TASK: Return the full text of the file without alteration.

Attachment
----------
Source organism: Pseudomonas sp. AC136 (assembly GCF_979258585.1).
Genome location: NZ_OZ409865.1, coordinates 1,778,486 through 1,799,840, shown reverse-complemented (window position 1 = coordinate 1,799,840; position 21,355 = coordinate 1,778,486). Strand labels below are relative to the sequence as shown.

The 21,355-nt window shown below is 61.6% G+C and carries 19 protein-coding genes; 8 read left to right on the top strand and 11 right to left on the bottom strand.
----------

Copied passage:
Source organism: Pseudomonas sp. AC136 (assembly GCF_979258585.1).
Genome location: NZ_OZ409865.1, coordinates 1,778,486 through 1,799,840, shown reverse-complemented (window position 1 = coordinate 1,799,840; position 21,355 = coordinate 1,778,486). Strand labels below are relative to the sequence as shown.

The 21,355-nt window shown below is 61.6% G+C and carries 19 protein-coding genes; 8 read left to right on the top strand and 11 right to left on the bottom strand.